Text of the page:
Will Someone Bring ‘Quaint’ Back?

Jeff Jarvis is a smart guy, who has a lot of interesting things to say.

He is a big proponent of Google, obviously, and saw the future for the newspaper industry very early. So I generally keep an eye on what he writes.

He has a column up regarding the Yahoo-Microsoft search lovefest.

The column is a fairly straightforward discussion of the futileness of Yahoo and Microsoft trying to catch Google on search, since Google has mostly won search anyway. Which is reasonable.

In the column, however, he talks about something which I thought most people had forgotten about:

After all, 15 years ago, it was Yahoo that first organised the web for us. Its original ambition seems quaintly naive today: human editors cataloguing every site worth visiting and deciding which were the hot ones we should visit.

Yup, in the old days Yahoo had human editors rating websites, ranking websites, marking particular websites as Cool! or Hot! (my dim recollection). This seems, as Mr. Jarvis puts it, quaint.

Later in the article, he offers this observation:

Search still matters but is beginning to matter a little less. The venture capitalist Fred Wilson recently pointed out that 14% of traffic to his blog, avc.com, comes from Google – down from 29% the year before. Wilson argues the difference is Twitter – that is, links over algorithms.

There seems to be a slight thread of synergy in those two comments. In his previous blog post titled The John Henry fight of man v. algorithm, Mr. Jarvis writes more at length about how the power of many people (Twitter) can trump an algorithm (Google News) in some cases.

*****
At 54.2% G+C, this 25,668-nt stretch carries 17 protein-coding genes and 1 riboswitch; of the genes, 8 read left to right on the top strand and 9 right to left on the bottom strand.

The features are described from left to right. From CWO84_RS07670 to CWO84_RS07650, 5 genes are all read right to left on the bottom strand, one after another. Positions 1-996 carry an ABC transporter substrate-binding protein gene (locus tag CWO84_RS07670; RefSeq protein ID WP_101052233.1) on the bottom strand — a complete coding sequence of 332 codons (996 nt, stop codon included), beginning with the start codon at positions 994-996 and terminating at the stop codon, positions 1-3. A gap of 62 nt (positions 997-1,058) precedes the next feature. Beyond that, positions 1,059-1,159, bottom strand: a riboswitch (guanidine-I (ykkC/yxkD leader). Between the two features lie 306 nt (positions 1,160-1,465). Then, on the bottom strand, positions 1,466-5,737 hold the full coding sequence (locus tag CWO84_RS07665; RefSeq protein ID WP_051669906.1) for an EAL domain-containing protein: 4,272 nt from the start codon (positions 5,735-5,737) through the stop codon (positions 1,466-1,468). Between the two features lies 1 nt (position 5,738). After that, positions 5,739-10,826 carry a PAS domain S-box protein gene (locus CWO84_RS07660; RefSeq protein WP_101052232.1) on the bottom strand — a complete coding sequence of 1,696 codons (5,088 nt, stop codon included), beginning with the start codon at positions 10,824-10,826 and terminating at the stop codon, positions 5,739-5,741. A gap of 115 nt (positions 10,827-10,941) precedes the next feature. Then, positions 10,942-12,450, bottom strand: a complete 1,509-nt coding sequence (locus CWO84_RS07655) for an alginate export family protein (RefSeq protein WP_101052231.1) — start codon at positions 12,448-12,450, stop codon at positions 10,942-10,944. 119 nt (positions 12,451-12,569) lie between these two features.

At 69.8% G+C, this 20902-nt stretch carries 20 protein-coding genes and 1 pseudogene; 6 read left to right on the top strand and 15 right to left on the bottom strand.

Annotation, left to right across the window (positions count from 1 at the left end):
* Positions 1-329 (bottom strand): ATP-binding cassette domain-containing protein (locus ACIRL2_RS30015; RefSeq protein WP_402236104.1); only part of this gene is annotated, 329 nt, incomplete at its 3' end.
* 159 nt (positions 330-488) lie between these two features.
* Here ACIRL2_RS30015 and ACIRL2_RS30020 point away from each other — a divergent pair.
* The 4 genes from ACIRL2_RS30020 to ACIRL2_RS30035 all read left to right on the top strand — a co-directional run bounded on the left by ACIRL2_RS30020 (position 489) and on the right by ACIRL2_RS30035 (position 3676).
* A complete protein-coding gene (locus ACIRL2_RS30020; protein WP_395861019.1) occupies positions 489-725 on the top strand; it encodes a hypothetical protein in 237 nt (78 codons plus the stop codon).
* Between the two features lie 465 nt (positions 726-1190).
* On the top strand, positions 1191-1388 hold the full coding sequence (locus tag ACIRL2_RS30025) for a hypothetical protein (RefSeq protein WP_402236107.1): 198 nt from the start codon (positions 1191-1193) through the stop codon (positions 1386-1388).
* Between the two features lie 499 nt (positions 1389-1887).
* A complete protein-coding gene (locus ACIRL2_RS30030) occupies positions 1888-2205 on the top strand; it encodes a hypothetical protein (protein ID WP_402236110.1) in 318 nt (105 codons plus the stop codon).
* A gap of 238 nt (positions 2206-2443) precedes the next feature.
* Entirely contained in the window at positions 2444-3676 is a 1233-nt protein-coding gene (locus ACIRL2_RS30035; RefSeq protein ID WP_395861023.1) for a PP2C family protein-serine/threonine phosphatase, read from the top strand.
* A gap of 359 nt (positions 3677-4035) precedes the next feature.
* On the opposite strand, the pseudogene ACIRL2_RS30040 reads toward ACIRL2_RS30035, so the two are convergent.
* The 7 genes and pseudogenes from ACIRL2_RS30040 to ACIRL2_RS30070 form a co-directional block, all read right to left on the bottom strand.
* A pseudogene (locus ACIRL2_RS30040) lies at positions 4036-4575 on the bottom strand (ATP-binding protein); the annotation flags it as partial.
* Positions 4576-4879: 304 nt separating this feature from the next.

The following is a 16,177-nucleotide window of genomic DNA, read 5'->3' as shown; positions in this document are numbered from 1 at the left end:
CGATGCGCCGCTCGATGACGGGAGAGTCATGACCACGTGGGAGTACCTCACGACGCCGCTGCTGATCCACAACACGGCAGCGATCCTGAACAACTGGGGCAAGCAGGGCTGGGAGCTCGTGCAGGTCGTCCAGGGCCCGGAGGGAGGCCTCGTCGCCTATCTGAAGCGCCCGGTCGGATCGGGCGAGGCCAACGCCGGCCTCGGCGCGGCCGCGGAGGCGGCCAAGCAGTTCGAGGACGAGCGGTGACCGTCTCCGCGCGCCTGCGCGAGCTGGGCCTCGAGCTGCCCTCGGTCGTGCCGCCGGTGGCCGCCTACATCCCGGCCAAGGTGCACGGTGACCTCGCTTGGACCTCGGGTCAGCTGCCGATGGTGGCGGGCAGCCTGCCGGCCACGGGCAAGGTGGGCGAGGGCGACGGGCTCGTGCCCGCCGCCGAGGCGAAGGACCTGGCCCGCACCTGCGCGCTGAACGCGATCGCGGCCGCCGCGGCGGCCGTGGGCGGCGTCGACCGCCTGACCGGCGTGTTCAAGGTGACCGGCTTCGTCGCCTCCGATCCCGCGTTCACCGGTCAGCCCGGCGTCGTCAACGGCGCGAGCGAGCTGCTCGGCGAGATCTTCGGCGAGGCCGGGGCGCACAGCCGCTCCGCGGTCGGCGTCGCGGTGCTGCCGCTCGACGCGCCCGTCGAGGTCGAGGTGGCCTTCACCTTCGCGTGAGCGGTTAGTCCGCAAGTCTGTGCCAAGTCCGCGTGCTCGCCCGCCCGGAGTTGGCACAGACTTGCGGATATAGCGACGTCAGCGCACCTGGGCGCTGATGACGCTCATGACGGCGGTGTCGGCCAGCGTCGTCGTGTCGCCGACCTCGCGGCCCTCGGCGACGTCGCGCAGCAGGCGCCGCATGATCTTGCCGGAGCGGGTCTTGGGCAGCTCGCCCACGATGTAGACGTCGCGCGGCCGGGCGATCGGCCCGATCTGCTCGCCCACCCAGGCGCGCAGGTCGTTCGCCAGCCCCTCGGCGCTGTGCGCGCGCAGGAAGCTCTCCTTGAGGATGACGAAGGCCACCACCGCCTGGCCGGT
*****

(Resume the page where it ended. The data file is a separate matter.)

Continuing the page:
Might the next jump in search not be strictly algorithmic? (How much revolutionary improvement is left for Pagerank?)

As Mr. Jarvis says, this seems to be where Google is going — finding a way to take the global crowd-sourcing of twitter messages, blog comments, wiki edit revisions, forum postings, etc. and combine it into a new search algorithm, one where all of us in the global conversation are effectively selecting the best answers to search questions in real time? Where crowds vote by there activities vote on best answers, marking some Cool! and some not.

But I suspect Yahoo is going there as well, since Yahoo owns a bunch of similar, popular properties. Surely Yahoo is capable technically, if they seem to be lacking in management agility.

Indeed, we can assume Facebook, MySpace, et al are all thinking along these lines.

Could someone bring ‘Quaint’ back? Wouldn’t it be ironic if Yahoo did it first?

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